Sadly books like Daniel and Revelation are often neglected in many Christian circles. Perhaps there might be a class offered on it, but it is not something typically taught as part of the church diet. When you consider that over 1/5 of the Bible is prophecy and that the second coming and the kingdom is referred to 8 times more than the first, we realize what a key subject it is. As balanced students of the Bible, we must also be students of prophecy and the end times. Additionally, "topical preaching" (presenting a theme with various verses to support it and making application to the church) is more common than "expositional preaching" (explaining the meaning of the text literally and in context). The danger with only teaching topically lies in things like Israel, the kingdom and the covenants being lost, or even worse, being applied to the church. When expositional teaching and instruction takes place, people seemed to be built up in the core and grow in a personal hunger for the word, rather than just a personal appreciation of grace and how that applies to their lives now! Don't get me wrong, there must be both, but we are called to preach the word and to teach doctrine. It is certainly more healthy to grow in understanding of God's plan through the ages, than only to be asking how this applies to my own life and situation. We have been using both of these methods with purpose in our local church. We have a series on Daniel, where we teach a chapter every so often, sprinkled in with also using topical teaching themes (still with great caution on how passages and verses are applied). The response is encouraging as we see people hungering after the teaching and understanding of the Word of God. Thank you for your prayers for God's leading as we go forward with ministry, preaching and teaching. God bless you.

The gift of people..

Posted by Graham King, 2016/1/25

As a church with such an international flavor, we are often saying our "goodbyes" to those who move away. Over our 7 year history more than 50 people who were part of our fellowship have moved away from Hungary. As grace believers we have learned not to take things for granted and are fully aware that one of the greatest gifts God may add to our lives is people. It may only be for a season and we may not know how long that season may last, but we cherish and treasure each precious person. One such family is the Donovan family, now returning to Canada after about 6-7 months in Budapest. Kerry became a dear friend and brother to me, to many, and will be greatly missed. From the day we first met he has been such a blessing to me and to the church. We are deeply thankful to God for bringing people and families our way. This past year He has added other incredible people to our lives, like the amazing Bisson Family, Jamin & Kiowa, Miklos & Bonia and their beautiful girls, Joshua Camacho and his sister Jessica, and many others. Thank you Lord for the gift of people and for such a blessed season as this one.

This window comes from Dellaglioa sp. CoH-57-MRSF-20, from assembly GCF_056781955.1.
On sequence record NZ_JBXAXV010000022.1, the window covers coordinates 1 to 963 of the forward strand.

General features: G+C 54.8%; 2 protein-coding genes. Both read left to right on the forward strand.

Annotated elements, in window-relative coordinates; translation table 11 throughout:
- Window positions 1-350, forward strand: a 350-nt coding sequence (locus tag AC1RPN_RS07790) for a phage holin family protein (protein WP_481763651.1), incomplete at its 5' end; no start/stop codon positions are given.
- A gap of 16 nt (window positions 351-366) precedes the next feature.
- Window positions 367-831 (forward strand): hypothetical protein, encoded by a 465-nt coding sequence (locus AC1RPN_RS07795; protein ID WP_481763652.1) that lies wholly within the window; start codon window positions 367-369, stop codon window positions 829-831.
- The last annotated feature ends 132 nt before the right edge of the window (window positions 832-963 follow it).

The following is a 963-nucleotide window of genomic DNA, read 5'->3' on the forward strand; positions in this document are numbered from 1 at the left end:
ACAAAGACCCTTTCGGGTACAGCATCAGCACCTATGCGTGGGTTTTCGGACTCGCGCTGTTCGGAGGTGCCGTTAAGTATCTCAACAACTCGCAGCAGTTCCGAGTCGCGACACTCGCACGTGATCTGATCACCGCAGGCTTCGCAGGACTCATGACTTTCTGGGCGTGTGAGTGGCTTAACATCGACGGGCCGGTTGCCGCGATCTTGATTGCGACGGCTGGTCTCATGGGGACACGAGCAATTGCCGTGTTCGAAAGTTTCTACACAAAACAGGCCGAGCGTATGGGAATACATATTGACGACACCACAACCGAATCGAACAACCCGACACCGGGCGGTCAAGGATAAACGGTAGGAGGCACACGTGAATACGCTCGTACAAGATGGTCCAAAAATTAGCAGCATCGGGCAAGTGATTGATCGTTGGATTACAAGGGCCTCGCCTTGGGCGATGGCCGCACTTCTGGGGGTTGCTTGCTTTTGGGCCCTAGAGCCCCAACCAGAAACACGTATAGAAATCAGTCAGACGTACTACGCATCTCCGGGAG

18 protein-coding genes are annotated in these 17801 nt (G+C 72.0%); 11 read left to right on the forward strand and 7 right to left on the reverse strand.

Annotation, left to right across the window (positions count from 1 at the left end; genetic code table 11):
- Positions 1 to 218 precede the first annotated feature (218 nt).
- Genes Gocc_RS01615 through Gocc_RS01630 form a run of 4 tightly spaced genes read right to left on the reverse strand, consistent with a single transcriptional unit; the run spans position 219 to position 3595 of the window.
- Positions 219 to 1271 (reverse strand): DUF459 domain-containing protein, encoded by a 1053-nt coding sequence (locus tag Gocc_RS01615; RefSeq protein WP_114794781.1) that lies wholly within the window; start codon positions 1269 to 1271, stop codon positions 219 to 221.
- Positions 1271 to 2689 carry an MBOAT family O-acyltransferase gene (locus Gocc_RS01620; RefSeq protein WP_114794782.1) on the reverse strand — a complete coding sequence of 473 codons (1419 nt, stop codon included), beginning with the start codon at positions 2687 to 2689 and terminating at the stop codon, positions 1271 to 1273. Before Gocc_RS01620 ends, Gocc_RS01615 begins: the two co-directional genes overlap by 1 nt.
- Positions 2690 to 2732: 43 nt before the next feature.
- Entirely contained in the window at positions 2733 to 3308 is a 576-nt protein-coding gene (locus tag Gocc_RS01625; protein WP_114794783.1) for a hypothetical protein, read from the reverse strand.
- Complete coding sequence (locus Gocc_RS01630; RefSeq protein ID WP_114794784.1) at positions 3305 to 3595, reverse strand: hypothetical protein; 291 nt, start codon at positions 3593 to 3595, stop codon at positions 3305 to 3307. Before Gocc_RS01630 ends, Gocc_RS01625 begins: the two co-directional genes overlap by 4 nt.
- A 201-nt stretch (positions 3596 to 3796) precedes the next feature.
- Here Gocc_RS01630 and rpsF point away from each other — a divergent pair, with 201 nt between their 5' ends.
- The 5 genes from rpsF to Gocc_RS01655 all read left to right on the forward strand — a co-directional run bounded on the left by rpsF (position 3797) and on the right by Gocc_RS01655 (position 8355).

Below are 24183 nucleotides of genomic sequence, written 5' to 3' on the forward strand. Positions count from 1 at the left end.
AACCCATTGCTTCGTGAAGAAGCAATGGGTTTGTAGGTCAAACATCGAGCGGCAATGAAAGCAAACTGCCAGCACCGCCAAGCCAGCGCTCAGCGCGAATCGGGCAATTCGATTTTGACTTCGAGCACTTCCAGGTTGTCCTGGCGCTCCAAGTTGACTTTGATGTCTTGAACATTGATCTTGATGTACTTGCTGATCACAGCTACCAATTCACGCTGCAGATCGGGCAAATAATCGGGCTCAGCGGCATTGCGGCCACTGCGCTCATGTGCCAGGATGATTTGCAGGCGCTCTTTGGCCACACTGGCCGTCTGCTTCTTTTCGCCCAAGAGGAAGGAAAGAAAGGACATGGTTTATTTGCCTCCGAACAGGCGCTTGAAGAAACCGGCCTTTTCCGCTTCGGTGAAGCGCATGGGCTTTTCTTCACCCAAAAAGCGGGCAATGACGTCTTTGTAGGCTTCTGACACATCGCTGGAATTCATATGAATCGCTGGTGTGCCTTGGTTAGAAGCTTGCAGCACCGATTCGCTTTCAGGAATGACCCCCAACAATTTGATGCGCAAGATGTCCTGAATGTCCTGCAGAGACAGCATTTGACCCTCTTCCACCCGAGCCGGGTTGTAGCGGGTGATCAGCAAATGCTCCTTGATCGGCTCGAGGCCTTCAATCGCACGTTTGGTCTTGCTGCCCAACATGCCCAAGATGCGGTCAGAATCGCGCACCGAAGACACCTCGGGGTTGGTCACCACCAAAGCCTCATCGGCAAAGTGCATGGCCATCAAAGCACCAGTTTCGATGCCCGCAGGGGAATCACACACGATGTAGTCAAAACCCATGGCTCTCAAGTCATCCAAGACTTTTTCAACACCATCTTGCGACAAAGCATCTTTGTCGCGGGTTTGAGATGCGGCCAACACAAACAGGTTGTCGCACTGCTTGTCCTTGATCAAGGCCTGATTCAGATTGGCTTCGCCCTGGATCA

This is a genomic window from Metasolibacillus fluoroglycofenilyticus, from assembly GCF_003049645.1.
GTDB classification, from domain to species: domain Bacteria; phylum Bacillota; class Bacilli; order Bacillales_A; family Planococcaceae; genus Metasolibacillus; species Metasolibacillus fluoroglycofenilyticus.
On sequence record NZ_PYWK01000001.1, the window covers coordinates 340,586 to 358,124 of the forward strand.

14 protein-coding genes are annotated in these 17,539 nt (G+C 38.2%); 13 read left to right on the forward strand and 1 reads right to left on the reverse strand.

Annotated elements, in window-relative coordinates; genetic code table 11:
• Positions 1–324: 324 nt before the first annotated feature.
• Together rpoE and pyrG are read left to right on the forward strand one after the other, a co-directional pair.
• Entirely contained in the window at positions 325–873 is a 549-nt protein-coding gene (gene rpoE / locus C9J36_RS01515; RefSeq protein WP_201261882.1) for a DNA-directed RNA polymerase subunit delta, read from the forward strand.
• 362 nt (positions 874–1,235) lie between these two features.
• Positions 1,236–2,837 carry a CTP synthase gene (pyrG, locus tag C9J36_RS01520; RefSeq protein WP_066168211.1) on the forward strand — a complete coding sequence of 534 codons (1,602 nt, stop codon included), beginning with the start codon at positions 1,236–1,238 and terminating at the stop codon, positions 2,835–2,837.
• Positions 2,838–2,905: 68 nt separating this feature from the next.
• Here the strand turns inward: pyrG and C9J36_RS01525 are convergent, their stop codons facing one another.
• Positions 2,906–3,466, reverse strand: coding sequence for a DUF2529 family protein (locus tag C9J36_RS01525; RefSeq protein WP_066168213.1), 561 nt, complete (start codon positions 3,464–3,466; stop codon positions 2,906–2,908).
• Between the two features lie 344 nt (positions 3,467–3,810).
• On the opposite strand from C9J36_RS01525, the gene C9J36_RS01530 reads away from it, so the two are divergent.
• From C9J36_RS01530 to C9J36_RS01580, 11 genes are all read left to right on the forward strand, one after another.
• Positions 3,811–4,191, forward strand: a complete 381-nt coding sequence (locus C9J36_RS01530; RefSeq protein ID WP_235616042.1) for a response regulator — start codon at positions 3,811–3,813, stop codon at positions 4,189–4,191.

The Liberty of Grace

Posted by Graham King, 2016/1/12

This past Sunday was such a special service. We shared a message on our freedom in grace based on Jesus saying "my yoke is easy (gracious, kind) and my burden is light (see sermon links). For me, and I think for the church, it was a definitive message. It was a message that has been marinating for over a year, or perhaps much longer. If there is anything other than an easy yoke or a light burden in my Christian walk, then something is not right. How much obligation or guilt is there that drives me in the things that I do or even endure? Am I living before men or before God? Ephesians 6:6 says that we are "not men-pleasers, but servants (doulos) of the will of God from the heart".

What a great truth. But is it true in the lives of every Christian? It's so healthy to consider grace in our lives and also the lack thereof. In our churches there may be many healthy initiations, such as Bible school, raps, outreach, missions trips, conferences and many other things, but those same things can become subtle standards by which we measure people by. We might consider a Bible school graduate a valuable disciple in the church, but a mother who struggles to get to church as someone who just attends. What a horrible conclusion to make. Judging people based on programs. How about "They will know you are My disciples by your love"? But grace must be grace. People are free. When we see someone in church, someone might think "where have they been" - but how about genuinely loving them and rejoicing to see them, with no critique or question? A pastor might step up to the pulpit with the mind that the people are wrong, and it's his job to correct them. How about seeing people through the eyes of grace and assuming they are right and addressing them as new creations in Christ? Are people living under obligation in their service or with a sense of freedom and privilege? What does our church culture allow or cultivate? What is the mindset we have adopted towards people? Healthy heart searching thoughts. Are we free? Are we free to.. and also free not to? God bless us all in 2016, going forward in the liberty of grace.

On The Banks of the Jordan

Posted by Graham King, 2016/1/6

A new generation of Israelites stood on the plains of Moab, looking across the Jordan to the promised land. A new land, a new leader, a new generation, a new enemy. In Moses' last address he lays before them the need to ..."remember", to reflect often on all that God has done. Joshua tells them to keep their eyes on the ark. This is where we stand as believers with a new year before us. We look back and remember what God has done and we look forward, across the river, considering the promises before us. Now we go forward with God. He is with us, He is for us and He loves us. We consider the promises and not the giants. We are God's people and not grasshoppers. We have faith expectation for a fruitful year for our families and for our church. God bless us all in IGCB for 2016!